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Old 11-25-2011, 07:22 PM   #26
Michael Hackett
Dojo: Kenshinkan Dojo (Aikido of North County) Vista, CA
Location: Oceanside, California
Join Date: Oct 2000
Posts: 1,236
Re: Principles of pinning

Good observation Matthew. Frequently officers will use a leg sweep technique or a single arm takedown (think variation of ikkyo) to move an offender to the ground. What happens too often is that they don't move with the suspect and find they are trying to hold the offender's weight against gravity. The result is the individual will end up face down with his arms underneath himself. That's where it starts to get interesting and dangerous to all. With the hands and arms uncontrolled, the suspect remains a threat and the officer(s) have to get the arms freed and then secured. In most cases that when you see officers pulling on the arms and giving distraction blows. Once the arms are freed and handcuffs applied, the best practice is to roll the individual over to his back, sit him up, and while supporting his upper body, allow him to get his own feet under himself and stand up to be moved under his own power.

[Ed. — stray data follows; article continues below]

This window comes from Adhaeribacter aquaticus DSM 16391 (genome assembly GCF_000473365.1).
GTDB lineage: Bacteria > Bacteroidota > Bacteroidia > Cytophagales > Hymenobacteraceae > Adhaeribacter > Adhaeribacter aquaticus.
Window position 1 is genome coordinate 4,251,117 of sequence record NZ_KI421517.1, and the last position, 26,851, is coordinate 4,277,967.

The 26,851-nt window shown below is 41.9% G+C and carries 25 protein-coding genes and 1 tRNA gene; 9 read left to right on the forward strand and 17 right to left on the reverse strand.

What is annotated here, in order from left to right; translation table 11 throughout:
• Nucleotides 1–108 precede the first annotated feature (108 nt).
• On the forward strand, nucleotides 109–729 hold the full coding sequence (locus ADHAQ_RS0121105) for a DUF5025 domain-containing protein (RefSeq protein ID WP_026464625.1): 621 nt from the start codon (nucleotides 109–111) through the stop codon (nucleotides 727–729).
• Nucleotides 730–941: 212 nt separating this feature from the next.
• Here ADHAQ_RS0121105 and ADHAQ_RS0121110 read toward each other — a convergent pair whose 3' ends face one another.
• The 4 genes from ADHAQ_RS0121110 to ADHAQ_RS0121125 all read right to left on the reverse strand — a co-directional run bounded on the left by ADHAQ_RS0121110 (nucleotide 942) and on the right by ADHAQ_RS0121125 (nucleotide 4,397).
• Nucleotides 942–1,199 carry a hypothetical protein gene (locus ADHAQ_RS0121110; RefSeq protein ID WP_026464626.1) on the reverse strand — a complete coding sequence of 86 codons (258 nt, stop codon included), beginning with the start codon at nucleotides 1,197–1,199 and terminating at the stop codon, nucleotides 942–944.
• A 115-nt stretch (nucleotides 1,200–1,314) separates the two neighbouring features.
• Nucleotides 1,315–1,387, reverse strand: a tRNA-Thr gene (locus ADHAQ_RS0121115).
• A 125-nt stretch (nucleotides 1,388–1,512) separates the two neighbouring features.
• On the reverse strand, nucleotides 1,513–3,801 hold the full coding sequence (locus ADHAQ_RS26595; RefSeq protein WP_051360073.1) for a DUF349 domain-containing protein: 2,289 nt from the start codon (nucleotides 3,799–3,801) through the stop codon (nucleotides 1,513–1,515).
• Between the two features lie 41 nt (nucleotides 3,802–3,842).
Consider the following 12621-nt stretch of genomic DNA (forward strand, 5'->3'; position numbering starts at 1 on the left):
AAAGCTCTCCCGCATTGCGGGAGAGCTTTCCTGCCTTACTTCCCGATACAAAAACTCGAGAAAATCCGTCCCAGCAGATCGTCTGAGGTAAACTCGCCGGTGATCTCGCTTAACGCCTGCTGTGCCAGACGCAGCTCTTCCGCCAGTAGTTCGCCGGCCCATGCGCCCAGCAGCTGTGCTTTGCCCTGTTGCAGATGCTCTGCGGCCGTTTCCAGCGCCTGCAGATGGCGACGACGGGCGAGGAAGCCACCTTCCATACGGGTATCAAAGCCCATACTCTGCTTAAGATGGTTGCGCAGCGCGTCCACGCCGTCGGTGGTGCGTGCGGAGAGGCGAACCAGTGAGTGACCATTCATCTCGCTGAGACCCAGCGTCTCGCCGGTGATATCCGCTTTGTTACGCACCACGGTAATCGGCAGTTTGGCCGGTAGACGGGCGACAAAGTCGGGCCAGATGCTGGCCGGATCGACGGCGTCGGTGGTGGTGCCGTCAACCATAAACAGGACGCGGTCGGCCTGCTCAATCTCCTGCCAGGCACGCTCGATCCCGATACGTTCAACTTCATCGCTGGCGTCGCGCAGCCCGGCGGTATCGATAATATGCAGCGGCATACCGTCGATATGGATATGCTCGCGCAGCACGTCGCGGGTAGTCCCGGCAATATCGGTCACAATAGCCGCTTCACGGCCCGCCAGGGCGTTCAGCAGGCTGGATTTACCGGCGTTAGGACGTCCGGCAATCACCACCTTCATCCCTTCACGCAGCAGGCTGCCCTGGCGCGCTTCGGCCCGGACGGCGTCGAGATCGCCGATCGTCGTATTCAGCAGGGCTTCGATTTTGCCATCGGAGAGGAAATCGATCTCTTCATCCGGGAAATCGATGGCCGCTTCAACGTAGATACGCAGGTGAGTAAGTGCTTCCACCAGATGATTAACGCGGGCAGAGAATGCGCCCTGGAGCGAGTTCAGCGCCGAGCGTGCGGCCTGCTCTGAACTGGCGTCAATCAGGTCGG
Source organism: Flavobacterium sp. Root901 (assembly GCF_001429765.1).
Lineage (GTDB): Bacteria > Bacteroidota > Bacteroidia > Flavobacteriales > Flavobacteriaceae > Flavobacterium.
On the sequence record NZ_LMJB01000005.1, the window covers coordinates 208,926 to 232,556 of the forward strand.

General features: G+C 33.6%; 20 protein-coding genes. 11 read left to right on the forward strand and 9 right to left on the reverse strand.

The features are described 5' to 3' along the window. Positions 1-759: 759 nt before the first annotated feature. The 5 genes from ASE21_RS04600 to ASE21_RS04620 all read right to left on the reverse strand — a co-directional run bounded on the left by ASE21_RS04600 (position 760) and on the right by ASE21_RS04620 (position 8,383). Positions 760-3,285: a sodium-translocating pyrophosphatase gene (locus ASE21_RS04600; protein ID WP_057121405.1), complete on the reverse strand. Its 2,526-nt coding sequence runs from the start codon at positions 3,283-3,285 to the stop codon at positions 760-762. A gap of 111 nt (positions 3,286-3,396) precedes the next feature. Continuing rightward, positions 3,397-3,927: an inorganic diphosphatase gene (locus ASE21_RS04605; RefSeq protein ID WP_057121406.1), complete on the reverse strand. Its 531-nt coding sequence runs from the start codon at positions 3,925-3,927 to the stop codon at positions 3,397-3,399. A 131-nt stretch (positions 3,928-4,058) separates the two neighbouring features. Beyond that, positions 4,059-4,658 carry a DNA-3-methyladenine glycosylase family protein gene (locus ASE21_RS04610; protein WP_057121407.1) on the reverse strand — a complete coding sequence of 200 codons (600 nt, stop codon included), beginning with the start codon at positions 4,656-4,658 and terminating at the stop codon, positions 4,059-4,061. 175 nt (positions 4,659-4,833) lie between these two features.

By contrast, in aikido practice Nage generally remains in control of at least one limb all the way to the ground, and with that limb can control Uke's movement once down. Check out any of the Robert Koga videos on YouTube. He has adapted classic aikido technique into something much simpler for law enforcement to use successfully.

"Leave the gun. Bring the cannoli."
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